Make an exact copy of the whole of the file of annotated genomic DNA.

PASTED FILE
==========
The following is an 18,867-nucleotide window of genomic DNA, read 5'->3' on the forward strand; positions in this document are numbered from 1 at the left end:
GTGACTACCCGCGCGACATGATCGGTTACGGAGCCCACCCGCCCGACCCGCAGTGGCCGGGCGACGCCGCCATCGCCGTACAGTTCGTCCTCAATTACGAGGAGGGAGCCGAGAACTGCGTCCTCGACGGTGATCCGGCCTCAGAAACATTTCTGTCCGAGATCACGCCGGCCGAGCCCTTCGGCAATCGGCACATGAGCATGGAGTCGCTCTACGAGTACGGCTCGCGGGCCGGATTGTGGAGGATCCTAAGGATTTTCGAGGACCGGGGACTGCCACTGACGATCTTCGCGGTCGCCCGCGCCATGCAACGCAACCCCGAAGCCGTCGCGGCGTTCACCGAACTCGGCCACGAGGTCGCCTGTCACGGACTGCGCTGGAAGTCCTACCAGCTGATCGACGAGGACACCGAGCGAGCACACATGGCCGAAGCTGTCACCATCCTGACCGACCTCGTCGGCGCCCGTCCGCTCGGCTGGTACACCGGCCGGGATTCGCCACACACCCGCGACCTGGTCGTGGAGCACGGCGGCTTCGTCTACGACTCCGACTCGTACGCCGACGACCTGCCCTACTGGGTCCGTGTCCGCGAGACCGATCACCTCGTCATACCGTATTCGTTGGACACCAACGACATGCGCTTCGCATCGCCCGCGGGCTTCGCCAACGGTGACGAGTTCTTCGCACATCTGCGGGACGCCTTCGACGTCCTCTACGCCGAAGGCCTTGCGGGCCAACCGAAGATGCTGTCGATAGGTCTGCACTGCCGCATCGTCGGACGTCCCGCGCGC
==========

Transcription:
The following is an 18,867-nucleotide window of genomic DNA, read 5'->3' on the forward strand; positions in this document are numbered from 1 at the left end:
GTGACTACCCGCGCGACATGATCGGTTACGGAGCCCACCCGCCCGACCCGCAGTGGCCGGGCGACGCCGCCATCGCCGTACAGTTCGTCCTCAATTACGAGGAGGGAGCCGAGAACTGCGTCCTCGACGGTGATCCGGCCTCAGAAACATTTCTGTCCGAGATCACGCCGGCCGAGCCCTTCGGCAATCGGCACATGAGCATGGAGTCGCTCTACGAGTACGGCTCGCGGGCCGGATTGTGGAGGATCCTAAGGATTTTCGAGGACCGGGGACTGCCACTGACGATCTTCGCGGTCGCCCGCGCCATGCAACGCAACCCCGAAGCCGTCGCGGCGTTCACCGAACTCGGCCACGAGGTCGCCTGTCACGGACTGCGCTGGAAGTCCTACCAGCTGATCGACGAGGACACCGAGCGAGCACACATGGCCGAAGCTGTCACCATCCTGACCGACCTCGTCGGCGCCCGTCCGCTCGGCTGGTACACCGGCCGGGATTCGCCACACACCCGCGACCTGGTCGTGGAGCACGGCGGCTTCGTCTACGACTCCGACTCGTACGCCGACGACCTGCCCTACTGGGTCCGTGTCCGCGAGACCGATCACCTCGTCATACCGTATTCGTTGGACACCAACGACATGCGCTTCGCATCGCCCGCGGGCTTCGCCAACGGTGACGAGTTCTTCGCACATCTGCGGGACGCCTTCGACGTCCTCTACGCCGAAGGCCTTGCGGGCCAACCGAAGATGCTGTCGATAGGTCTGCACTGCCGCATCGTCGGACGTCCCGCGCGC